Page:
In that regard, the inquiry under ORS 137.717(4)(b) is similar to the inquiry required by ORS 813.010 for determining whether a foreign conviction was entered under a "statutory counterpart" of Oregon's DUII statute.� Cf. Rawleigh, 222 Or App at 128 (concluding that, for purposes of diversion eligibility under ORS 813.215, Washington's general DUII statute is a "statutory counterpart" to Oregon's general DUII statute notwithstanding possible differences in the scope of its application).� As we explained in Rawleigh and Mersman, a foreign statute is a "statutory counterpart" where the statute is "remarkably similar or ha[s] the same use, role or characteristics."� Rawleigh, 222 Or App at 126; Mersman, 216 Or App at 203-04.� If anything, the term "comparable offenses" is broader in scope than "statutory counterpart."� Unlike the determination of whether statutes are "counterparts," comparability does not require that the foreign statute have the same use, role or characteristics, but merely that it share enough like characteristics or qualities with an Oregon statute such that comparison between them is appropriate.� RCW 9A.52.025, like ORS 164.225, is a felony burglary statute that criminalizes unlawful entry into a dwelling with the intent to commit a crime therein.� That is sufficient, despite minor possible differences in scope, for the offenses to share enough like characteristics or qualities so as to make comparison between them appropriate.
Defendant remonstrates that ORS 137.717(6) requires that a previous conviction must be "proven pursuant to ORS 137.079."� According to defendant, the reference to ORS 137.079 demonstrates that the legislature intended the determination of whether out-of-state convictions are previous convictions under ORS 137.717(4)(b) to be governed by the sentencing guidelines, and, in particular, OAR 213-004-0011(1).� That rule provides that, in calculating criminal history under the guidelines, "[a]n out-of-state adult conviction shall be used to classify the offender's criminal history if the elements of the offense would have constituted a felony or Class A misdemeanor under current Oregon law."� Defendant further reasons that, because the term "dwelling" has been construed more broadly under the Washington statute than under the Oregon statute, the two statutes have different elements.� We need not decide whether the latter assertion is correct because, even if it is, the quoted rule does not govern the issue at hand.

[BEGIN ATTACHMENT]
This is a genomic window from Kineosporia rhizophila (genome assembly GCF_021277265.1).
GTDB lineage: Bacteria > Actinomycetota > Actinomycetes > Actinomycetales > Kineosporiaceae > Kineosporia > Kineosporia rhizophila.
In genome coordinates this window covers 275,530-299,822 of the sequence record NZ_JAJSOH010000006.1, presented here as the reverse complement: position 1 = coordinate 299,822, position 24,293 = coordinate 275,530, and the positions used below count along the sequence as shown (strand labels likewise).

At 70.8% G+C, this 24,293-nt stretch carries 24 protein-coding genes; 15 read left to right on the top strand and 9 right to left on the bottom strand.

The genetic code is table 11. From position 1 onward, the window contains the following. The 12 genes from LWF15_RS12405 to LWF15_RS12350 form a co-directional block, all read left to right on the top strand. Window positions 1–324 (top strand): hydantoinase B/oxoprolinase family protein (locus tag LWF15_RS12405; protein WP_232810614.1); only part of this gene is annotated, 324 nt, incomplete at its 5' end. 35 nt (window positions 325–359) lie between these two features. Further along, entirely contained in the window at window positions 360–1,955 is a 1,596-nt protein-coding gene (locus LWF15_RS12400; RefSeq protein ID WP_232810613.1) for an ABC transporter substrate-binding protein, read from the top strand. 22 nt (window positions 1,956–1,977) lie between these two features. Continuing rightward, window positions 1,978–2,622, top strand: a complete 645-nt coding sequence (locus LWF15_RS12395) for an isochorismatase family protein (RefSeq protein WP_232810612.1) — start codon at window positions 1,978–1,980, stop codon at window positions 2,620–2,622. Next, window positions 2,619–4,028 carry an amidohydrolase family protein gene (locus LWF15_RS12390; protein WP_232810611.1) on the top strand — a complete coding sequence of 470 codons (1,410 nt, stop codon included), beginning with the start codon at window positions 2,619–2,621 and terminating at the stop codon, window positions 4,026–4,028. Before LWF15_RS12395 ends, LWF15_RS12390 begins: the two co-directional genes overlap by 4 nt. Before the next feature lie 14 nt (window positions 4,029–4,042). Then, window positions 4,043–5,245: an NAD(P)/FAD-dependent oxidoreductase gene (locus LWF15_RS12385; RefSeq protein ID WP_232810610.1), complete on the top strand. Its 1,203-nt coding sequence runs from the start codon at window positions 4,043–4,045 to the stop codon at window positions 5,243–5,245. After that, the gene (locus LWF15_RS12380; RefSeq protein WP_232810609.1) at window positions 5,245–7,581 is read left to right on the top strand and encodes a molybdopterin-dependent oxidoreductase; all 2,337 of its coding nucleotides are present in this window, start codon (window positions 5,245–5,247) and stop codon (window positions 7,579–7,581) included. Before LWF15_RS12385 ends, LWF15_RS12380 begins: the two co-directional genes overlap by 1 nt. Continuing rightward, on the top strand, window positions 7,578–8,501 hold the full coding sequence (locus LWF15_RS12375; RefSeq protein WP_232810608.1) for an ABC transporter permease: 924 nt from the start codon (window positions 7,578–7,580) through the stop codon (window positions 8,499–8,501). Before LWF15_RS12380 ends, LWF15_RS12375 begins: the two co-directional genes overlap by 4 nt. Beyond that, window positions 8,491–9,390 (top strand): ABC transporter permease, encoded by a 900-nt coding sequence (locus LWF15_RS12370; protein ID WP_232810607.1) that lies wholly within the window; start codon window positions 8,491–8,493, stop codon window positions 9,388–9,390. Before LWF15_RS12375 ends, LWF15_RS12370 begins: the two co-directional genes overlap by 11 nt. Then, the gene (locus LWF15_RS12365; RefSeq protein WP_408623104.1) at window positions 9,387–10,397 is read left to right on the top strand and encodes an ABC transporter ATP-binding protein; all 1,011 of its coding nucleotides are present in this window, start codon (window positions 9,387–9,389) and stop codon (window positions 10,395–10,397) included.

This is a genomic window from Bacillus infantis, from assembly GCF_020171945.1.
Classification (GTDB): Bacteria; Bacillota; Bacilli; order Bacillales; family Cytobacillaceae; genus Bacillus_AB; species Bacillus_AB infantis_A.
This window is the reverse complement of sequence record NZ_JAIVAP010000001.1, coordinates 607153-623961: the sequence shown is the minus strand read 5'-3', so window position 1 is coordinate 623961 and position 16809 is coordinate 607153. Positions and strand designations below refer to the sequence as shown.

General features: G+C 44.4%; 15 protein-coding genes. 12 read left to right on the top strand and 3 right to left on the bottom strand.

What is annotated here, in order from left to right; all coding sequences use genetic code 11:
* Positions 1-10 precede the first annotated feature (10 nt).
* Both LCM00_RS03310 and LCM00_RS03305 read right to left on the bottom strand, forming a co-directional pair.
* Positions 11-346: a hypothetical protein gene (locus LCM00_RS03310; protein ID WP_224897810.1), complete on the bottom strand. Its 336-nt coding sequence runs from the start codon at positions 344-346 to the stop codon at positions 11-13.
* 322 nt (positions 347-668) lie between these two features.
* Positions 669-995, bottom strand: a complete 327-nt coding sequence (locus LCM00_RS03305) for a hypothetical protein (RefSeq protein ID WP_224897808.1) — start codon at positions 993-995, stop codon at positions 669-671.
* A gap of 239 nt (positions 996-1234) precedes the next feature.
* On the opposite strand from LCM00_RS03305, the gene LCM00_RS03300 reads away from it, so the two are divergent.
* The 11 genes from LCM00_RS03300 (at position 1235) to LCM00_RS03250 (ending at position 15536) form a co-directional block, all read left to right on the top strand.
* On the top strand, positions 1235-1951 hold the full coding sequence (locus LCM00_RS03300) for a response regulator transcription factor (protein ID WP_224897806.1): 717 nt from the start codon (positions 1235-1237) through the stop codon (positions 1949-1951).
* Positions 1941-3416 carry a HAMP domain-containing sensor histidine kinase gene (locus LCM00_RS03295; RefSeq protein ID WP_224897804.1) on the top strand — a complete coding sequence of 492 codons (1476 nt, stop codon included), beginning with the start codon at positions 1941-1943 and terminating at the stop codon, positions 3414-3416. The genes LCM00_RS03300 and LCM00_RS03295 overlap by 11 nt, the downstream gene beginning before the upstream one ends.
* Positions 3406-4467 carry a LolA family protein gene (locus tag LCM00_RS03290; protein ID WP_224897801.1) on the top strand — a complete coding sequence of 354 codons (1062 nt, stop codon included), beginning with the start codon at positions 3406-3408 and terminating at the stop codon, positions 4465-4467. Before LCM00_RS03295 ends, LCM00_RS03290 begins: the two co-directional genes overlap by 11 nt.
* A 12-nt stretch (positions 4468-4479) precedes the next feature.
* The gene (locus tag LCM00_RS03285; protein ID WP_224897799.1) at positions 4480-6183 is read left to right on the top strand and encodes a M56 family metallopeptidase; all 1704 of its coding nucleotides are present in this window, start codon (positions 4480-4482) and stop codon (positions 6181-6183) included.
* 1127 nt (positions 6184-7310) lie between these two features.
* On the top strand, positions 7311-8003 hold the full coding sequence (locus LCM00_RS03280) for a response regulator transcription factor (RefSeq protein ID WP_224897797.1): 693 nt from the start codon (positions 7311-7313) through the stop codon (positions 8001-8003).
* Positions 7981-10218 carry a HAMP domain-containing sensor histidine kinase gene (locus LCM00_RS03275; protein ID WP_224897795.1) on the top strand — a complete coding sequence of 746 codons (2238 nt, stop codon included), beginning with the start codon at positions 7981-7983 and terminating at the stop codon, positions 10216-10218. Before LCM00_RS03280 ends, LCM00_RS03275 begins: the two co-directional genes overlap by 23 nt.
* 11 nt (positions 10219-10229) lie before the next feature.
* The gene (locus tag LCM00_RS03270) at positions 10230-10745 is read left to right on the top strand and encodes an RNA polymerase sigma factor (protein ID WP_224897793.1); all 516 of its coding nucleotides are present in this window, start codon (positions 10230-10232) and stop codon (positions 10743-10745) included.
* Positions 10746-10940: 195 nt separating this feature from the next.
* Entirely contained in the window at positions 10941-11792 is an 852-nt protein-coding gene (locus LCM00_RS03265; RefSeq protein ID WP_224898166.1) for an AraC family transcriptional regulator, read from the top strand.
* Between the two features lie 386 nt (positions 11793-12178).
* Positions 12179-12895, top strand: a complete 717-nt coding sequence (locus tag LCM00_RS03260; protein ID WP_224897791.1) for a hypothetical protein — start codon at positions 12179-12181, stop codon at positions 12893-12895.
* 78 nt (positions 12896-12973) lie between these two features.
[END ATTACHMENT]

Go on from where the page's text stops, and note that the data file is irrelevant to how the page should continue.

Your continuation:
ORS 137.079 prescribes the procedure by which the fact of a previous conviction must be proved, including the procedure for setting out and challenging criminal history under the felony sentencing guidelines, and the state's burden of proof in a determination of criminal history.� ORS 137.079(4), (5).� Thus, the reference in ORS 137.717(6) to ORS 137.079 is similarly procedural.� Nothing in either of those provisions refers to OAR 213-004-0011(1) or the test for determining whether an out-of-state conviction is for a comparable offense to a qualifying previous offense under Oregon law.� Moreover, ORS 137.717(4)(b) is concerned with the particular issue of sentence enhancement for repeat property offenders and requires only that the previous conviction be for a "comparable offense."� OAR 213-004-0011(1) in contrast addresses the broader issue of calculating criminal history under the sentencing guidelines and requires that the "elements of the offense [constituting the prior conviction] * * * have constituted a felony or Class A misdemeanor under current Oregon law."� (Emphasis added.) �Again, if the legislature had intended the inquiry under ORS 137.717(4)(b) to be the same as that required by OAR 213-004-0011, it could have expressly required element matching, not comparability.� Cf. Mersman, 216 Or App at 203; State v. Young, 183 Or App 400, 407, 52 P3d 1102 (2002) (holding, in a different context, that, where there is a conflict between ORS 137.717 and the requirements of the sentencing guidelines, "ORS 137.717 must prevail").� It is significant that it did not do so.